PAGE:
Navigating “Nowhere”: Building a Medical AIDS Response in the Rural Heartland

Saturday, January 4, 2020: 4:30 PM
Murray Hill East (New York Hilton)
Katie Batza, University of Kansas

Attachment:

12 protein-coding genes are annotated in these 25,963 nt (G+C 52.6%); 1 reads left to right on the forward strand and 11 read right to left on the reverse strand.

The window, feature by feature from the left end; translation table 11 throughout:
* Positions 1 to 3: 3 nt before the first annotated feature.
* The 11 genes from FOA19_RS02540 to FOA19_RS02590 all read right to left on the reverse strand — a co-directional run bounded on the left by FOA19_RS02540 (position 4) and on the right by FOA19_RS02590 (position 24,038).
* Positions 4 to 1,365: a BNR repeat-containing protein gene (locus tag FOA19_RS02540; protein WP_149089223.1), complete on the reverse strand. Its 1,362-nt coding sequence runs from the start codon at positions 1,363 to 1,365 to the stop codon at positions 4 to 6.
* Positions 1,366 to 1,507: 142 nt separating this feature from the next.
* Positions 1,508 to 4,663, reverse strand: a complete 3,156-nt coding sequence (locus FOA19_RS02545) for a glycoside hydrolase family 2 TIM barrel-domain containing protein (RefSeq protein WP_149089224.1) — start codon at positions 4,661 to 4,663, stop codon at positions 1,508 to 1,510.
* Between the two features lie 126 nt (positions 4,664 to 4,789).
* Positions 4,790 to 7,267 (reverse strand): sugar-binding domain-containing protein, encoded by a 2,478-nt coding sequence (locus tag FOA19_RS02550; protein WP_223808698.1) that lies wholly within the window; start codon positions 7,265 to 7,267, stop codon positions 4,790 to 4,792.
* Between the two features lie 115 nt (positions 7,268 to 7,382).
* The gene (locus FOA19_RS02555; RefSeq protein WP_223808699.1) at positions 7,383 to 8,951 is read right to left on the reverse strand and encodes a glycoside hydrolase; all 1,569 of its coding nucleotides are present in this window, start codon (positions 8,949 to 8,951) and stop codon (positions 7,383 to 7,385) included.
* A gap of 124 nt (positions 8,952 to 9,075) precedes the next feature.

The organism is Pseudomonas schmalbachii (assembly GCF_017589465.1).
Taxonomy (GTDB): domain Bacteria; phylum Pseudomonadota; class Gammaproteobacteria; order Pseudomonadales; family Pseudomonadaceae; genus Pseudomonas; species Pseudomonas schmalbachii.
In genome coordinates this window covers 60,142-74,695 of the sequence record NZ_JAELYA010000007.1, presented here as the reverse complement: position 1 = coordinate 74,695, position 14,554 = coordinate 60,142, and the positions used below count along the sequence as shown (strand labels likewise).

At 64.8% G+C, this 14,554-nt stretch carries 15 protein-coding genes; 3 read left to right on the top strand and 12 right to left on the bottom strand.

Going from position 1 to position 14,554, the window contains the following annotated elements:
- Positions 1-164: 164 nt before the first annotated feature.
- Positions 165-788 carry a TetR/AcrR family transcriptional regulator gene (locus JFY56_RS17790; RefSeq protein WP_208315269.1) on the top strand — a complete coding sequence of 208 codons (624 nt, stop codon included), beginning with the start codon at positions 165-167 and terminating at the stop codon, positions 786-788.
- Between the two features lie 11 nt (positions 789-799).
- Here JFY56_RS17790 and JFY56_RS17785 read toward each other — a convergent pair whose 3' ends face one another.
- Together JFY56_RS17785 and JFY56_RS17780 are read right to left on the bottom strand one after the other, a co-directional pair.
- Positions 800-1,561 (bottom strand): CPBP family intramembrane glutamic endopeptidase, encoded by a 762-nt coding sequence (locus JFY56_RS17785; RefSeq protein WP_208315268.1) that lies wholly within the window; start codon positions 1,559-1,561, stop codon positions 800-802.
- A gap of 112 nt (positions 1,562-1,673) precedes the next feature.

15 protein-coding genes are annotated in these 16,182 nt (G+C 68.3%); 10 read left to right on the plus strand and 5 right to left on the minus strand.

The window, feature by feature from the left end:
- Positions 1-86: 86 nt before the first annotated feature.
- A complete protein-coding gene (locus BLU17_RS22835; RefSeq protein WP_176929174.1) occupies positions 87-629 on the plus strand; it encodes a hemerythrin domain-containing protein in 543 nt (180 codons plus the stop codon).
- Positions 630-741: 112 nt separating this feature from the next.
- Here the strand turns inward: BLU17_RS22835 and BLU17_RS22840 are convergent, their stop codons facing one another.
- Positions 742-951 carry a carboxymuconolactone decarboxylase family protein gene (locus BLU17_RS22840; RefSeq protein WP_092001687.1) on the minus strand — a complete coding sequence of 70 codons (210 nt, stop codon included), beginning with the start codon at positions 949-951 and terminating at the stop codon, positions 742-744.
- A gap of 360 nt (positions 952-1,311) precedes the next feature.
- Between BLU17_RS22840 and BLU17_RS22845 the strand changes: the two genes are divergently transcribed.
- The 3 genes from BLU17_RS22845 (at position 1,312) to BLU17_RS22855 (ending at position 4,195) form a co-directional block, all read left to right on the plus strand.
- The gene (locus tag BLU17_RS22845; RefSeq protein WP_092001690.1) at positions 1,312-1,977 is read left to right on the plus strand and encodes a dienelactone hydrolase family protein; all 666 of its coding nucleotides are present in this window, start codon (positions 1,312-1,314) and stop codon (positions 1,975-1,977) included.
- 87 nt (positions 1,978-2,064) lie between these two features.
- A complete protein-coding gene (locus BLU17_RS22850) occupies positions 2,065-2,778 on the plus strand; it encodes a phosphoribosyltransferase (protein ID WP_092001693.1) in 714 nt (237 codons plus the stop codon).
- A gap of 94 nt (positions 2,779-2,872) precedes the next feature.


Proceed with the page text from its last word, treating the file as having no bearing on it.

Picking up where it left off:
Though the AIDS epidemic presented itself on a much smaller scale and with a slightly delayed timeline in the Heartland region than it did in coastal cities, it also faced a vastly different social and political terrain that significantly impacted the way that doctors and public health officials responded to the disease locally. This paper explores the medical challenges faced by doctors in this region which included political and religious conservatism of a greater scale than the coasts, a much more anemic medical infrastructure, increased social stigma for people with AIDS, and a disparate set of patients. The tactics deployed by doctors, researchers, and public health officials in response to these regional idiosyncrasies ranged from a physician using a crop-duster to reach, yet insure discretion for, far-flung patients to fostering deep community and regional investment in medical trails and research initiatives offered the region’s best medical school and research center. This focus on the heartland puts in stark light the importance of each AIDS-focused medical professional in states where the number of AIDs specialists can be counted on a single hand. It also puts on full display how the simple act of being a medical professional or researcher can, in and of itself, both be a form of activism and foster political engagement.
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